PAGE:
Determination of the concentration of IgG against the Spike Receptor-Binding Domain that predicts the viral neutralizing activity of convalescent plasma and serum against SARS-CoV-2.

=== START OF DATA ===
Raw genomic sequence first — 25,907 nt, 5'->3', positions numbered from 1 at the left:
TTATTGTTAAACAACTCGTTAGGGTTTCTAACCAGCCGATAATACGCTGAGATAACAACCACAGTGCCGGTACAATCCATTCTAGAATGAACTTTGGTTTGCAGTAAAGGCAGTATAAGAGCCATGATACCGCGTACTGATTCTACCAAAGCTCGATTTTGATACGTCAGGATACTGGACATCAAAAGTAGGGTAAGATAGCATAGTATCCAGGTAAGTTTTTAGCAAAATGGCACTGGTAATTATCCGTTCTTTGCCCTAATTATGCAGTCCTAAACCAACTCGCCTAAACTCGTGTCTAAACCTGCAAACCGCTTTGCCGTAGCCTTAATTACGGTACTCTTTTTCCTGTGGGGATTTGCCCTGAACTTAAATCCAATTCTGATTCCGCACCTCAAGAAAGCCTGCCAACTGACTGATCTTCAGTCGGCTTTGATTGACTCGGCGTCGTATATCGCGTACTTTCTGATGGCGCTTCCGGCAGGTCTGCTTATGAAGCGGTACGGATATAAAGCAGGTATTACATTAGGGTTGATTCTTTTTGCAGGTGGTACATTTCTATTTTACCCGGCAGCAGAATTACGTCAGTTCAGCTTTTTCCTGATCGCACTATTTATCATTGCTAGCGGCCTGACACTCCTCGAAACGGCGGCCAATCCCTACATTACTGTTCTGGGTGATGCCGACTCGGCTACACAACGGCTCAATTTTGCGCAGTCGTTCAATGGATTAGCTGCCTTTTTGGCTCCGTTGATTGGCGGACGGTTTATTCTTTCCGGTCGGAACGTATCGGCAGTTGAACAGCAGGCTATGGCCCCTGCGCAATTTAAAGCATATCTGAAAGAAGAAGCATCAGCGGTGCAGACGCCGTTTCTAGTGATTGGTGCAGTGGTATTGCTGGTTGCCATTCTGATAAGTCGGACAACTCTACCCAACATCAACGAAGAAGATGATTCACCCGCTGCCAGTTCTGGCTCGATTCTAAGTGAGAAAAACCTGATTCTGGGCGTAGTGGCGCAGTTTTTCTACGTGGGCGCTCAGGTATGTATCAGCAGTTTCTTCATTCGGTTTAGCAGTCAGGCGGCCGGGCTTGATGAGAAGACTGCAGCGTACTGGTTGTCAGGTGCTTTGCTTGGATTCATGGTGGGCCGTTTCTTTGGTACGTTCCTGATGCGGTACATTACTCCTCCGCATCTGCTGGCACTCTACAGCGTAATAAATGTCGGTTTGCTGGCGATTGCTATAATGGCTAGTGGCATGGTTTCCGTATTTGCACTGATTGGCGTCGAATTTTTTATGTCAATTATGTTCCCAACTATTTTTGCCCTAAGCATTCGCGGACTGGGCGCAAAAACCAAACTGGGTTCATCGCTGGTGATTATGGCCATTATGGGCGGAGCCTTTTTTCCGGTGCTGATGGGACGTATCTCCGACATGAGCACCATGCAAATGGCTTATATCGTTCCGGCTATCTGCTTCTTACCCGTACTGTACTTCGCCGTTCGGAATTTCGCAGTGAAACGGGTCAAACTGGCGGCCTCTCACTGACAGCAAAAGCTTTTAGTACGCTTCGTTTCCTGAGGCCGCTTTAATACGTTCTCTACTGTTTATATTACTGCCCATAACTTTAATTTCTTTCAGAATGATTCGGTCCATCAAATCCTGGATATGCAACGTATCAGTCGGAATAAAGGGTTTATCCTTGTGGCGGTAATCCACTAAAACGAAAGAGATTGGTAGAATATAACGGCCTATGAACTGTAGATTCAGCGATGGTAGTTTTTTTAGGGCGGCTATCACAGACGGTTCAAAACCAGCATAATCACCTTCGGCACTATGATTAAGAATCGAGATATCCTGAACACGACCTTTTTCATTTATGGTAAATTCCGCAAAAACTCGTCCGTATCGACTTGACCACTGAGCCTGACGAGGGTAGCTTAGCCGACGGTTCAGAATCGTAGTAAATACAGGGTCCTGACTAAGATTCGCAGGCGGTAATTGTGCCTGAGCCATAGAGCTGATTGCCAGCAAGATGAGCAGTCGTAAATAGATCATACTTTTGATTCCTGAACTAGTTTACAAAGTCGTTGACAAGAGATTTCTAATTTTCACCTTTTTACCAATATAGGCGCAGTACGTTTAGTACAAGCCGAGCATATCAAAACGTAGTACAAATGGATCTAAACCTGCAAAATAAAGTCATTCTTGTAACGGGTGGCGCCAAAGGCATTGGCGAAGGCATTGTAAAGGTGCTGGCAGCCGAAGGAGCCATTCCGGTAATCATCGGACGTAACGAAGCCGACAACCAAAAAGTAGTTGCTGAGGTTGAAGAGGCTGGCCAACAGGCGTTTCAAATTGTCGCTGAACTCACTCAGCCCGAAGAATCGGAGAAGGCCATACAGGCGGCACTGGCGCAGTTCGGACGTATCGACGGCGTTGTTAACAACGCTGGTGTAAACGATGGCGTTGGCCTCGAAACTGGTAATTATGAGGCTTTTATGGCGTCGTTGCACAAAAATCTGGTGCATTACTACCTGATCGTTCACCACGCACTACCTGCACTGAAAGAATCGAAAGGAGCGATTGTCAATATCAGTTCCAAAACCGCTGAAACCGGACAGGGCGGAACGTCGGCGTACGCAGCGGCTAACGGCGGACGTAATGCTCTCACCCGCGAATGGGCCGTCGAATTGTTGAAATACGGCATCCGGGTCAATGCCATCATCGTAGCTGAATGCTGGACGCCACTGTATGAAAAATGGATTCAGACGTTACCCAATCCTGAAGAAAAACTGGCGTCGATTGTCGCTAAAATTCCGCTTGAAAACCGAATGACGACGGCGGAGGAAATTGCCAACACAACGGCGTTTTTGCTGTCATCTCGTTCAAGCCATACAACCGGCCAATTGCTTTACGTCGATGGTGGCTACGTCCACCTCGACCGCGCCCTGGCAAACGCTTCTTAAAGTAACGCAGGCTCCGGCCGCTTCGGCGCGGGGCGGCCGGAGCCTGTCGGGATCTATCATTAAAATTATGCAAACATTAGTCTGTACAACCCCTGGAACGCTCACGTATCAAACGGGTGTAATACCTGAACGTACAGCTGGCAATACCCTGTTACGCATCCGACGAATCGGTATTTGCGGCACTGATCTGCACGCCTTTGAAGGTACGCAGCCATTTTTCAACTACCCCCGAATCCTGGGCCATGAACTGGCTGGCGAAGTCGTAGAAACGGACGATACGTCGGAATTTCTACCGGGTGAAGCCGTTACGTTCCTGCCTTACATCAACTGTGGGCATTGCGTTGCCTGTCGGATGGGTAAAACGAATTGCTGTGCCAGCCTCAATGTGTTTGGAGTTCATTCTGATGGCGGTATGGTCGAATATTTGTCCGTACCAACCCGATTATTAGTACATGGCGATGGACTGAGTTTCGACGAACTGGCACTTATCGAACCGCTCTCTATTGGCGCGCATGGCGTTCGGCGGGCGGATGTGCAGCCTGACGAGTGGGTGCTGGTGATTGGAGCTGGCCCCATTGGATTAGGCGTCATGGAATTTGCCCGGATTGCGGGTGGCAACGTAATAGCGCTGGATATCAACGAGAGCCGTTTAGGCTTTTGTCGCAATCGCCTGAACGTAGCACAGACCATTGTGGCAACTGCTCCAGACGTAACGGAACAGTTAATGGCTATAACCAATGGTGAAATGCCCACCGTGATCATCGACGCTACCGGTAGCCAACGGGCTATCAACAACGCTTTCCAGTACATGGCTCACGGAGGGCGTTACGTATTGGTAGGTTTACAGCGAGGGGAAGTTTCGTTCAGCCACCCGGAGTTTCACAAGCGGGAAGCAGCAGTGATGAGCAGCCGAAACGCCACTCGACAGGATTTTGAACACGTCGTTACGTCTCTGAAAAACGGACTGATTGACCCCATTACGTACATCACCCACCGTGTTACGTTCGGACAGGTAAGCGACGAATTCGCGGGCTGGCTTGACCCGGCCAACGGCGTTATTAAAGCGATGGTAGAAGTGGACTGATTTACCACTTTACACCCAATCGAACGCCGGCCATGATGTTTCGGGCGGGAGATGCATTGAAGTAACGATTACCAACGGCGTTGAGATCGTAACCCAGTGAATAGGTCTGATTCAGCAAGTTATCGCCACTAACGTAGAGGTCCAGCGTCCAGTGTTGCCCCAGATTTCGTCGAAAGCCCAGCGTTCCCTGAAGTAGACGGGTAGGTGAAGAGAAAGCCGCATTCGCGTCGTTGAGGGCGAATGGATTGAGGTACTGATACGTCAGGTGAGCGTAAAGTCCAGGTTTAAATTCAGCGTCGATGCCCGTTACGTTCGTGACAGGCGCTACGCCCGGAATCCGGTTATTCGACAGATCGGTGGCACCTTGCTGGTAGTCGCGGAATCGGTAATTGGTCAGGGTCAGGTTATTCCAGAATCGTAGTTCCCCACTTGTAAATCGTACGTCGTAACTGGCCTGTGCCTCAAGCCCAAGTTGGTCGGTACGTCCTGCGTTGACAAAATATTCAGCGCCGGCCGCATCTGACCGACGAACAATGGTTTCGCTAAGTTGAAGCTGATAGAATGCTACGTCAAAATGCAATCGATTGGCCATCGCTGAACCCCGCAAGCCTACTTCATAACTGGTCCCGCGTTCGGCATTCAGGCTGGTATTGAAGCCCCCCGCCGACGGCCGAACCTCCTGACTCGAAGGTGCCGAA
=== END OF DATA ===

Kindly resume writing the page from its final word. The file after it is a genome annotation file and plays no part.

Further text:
Several hundred millions of people have been diagnosed of coronavirus disease 2019 (COVID-19), causing millions of deaths and a high socioeconomic burden. SARS-CoV-2, the causative agent of COVID-19, induces both specific T- and B-cell responses, being antibodies against the virus detected a few days after infection. Passive immunization with hyperimmune plasma from convalescent patients has been proposed as a potentially useful treatment for COVID-19. Using an in-house quantitative ELISA test, we found that plasma from 177 convalescent donors contained IgG antibodies specific to the spike receptor-binding domain (RBD) of SARS-CoV-2, although at very different concentrations which correlated with previous disease severity and gender. Anti-RBD IgG plasma concentrations significantly correlated with the plasma viral neutralizing activity (VN) against SARS-CoV-2 in vitro. Similar results were found using an independent cohort of serum from 168 convalescent health workers. These results validate an in-house RBD IgG ELISA test in a large cohort of COVID-19 convalescent patients and indicate that plasma from all convalescent donors does not contain a high enough amount of anti-SARS-CoV-2-RBD neutralizing IgG to prevent SARS-CoV-2 infection in vitro. The use of quantitative anti-RBD IgG detection systems might help to predict the efficacy of the passive immunization using plasma from patients recovered from SARS-CoV-2.